AIDS activists and others are asked to leave the lobby during a protest highlighting pharmaceutical drug pricing. AP Photo/Craig Ruttle, File
Martin Shkreli, the 32-year-old hedge fund and pharmaceutical industry guru who alienated large swaths of America by dramatically jacking up the price of a life-saving drug this September, was arrested by the FBI at his home in Manhattan early Thursday morning, as Bloomberg reports.
Shkreli first rose to national prominence when he raised the price of Daraprim, a drug that treats toxoplasmosis, from $13.50 to $750 overnight. The move drew condemnations from across the political spectrum, as well as the scrutiny of Congress, but after briefly suggesting he would walk back the price hike, Shkreli decided to go ahead with it. He even teased plans to acquire the rights to—and significantly raise the price of—another infectious disease treatment earlier this month. Read the rest of this entry »
The ABC News star, host to “Good Morning America (GMA)” and “This Week with George Stephanopoulos,” is seen in a piece of street art tweaking him for a series of donations totaling $75,000 to the Clinton Foundation. Stephanopoulos appears next to Hillary Clinton, her arm draped over him, and the image caption dubs him her “Pay Pal.”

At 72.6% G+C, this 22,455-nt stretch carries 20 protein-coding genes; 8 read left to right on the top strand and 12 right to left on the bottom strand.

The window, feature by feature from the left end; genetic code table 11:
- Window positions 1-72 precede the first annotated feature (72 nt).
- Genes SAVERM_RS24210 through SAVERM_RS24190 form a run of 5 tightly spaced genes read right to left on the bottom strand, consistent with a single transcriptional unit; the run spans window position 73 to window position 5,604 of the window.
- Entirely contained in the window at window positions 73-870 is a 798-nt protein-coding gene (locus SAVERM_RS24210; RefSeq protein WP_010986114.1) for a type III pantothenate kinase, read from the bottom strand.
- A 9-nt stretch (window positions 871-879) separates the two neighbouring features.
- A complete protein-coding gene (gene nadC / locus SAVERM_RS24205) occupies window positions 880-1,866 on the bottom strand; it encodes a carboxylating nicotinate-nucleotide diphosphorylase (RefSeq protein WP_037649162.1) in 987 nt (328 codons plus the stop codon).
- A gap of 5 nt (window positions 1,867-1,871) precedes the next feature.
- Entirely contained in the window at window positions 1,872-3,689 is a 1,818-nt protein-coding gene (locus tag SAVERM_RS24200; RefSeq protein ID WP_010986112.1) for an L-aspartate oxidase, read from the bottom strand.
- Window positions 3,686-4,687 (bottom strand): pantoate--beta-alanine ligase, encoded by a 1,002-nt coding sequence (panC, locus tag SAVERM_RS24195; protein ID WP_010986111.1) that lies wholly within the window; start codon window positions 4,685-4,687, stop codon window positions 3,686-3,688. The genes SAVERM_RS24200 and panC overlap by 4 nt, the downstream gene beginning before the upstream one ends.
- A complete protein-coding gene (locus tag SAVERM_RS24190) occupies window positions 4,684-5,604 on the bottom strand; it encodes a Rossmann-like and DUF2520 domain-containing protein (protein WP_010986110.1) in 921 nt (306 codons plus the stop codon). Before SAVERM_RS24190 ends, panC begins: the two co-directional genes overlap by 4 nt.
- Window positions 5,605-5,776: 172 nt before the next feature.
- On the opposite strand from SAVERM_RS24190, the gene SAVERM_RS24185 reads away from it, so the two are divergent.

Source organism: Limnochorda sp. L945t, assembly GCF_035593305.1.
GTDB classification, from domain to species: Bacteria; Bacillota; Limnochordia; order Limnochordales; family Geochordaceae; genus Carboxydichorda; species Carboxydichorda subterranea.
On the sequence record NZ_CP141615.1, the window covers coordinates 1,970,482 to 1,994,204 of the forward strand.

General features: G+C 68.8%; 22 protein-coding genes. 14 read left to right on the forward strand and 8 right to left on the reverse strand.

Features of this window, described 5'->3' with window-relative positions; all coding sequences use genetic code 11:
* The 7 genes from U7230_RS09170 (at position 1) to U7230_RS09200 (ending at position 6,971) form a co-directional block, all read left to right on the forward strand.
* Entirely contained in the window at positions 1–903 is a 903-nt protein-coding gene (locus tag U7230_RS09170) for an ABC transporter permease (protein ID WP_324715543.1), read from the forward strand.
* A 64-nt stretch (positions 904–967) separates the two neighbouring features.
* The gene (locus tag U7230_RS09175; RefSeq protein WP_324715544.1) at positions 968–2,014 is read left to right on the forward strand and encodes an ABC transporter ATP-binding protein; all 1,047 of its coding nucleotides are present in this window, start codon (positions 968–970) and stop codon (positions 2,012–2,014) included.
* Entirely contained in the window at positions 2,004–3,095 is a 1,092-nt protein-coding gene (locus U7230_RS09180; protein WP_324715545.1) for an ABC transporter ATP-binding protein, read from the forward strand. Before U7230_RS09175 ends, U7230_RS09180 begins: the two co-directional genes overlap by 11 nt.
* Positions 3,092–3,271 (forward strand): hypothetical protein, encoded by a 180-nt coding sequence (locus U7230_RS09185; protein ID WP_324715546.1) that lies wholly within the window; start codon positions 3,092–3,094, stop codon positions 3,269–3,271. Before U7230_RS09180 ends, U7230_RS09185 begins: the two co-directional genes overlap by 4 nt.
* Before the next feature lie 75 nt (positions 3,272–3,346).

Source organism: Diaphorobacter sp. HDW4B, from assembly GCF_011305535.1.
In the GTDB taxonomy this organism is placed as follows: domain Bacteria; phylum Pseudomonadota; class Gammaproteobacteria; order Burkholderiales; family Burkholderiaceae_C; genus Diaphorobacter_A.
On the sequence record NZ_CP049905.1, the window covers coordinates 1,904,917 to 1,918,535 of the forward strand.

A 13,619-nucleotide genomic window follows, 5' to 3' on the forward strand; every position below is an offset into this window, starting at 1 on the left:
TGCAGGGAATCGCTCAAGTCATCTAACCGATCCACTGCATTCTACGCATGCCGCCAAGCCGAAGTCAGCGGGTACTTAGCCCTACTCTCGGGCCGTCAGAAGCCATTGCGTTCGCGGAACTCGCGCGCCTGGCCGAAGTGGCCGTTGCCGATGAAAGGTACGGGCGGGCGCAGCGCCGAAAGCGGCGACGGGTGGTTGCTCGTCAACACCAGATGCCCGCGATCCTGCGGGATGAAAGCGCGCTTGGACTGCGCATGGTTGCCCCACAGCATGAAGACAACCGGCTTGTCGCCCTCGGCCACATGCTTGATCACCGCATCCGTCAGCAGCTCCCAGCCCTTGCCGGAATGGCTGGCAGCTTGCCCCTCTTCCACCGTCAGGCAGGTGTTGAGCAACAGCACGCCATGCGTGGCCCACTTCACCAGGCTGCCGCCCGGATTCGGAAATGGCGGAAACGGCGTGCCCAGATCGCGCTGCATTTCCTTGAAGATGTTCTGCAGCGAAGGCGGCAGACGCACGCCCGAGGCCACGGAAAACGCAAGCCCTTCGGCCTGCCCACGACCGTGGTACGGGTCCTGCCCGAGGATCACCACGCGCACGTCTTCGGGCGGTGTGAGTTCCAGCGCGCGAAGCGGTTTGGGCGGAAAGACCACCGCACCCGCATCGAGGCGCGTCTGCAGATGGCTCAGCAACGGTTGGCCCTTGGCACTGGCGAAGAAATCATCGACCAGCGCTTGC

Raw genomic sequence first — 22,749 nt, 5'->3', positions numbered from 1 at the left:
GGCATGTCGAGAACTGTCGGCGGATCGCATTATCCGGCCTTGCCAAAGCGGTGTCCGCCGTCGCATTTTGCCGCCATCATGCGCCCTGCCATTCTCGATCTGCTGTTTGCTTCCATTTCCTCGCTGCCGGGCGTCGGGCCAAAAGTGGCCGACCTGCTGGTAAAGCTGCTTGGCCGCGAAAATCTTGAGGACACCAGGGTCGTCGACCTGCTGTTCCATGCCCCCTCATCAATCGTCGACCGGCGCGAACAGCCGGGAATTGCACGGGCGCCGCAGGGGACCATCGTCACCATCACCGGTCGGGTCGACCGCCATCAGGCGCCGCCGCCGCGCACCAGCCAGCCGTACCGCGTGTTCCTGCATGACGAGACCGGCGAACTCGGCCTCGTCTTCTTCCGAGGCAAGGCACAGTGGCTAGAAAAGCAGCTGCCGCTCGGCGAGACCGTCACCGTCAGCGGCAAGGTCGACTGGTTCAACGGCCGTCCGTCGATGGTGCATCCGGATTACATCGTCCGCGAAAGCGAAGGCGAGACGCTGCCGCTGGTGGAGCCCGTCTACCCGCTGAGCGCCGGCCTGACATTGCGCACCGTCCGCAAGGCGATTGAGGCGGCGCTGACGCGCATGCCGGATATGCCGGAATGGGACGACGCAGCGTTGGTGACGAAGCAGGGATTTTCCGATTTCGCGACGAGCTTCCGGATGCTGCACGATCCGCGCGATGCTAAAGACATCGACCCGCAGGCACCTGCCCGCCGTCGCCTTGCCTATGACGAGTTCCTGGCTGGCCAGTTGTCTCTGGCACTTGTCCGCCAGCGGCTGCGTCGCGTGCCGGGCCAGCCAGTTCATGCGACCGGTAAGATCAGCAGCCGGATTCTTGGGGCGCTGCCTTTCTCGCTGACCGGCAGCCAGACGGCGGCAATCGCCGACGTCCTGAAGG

Stephanopoulos, who used to work in Bill Clinton’s White House, did not disclose his donations to the Clinton Foundation when discussing that very subject during a hostile interview with Breitbart News Senior Editor-at-Large Peter Schweizer.
Schweizer’s book Clinton Cash alleges that during Hillary’s time as Secretary of State, the Clintons accepted sizable donations to the Clinton Foundation seemingly in exchange for favorable U.S. deals with foreign governments…(read more)
From July, 2012, Eugene Robinson writes: This is an amazing accomplishment, especially because it wasn’t supposed to be possible.
Before PEPFAR, the conventional wisdom was that the drug-treatment regimens that were saving lives in developed countries would not work in Africa. Poor, uneducated people in communities lacking even the most basic infrastructure could not be expected to take the right pill at the right time every day. When the drugs are taken haphazardly, the virus mutates and becomes resistant. Therefore, this reasoning went, trying to administer antiretroviral treatment in poor African countries might actually be worse than doing nothing at all.
The Bush administration rejected these arguments, which turned out to be categorically wrong.
Africans are every bit as diligent about taking their HIV medications as are Americans or other Westerners. While there has been a “modest, contained and not alarming” rise in resistance to one class of drugs, according to a World Health Organization researcher who presented a study at this week’s AIDS conference, scientists no longer envision a nightmare scenario in which drug-resistant strains of the virus run rampant.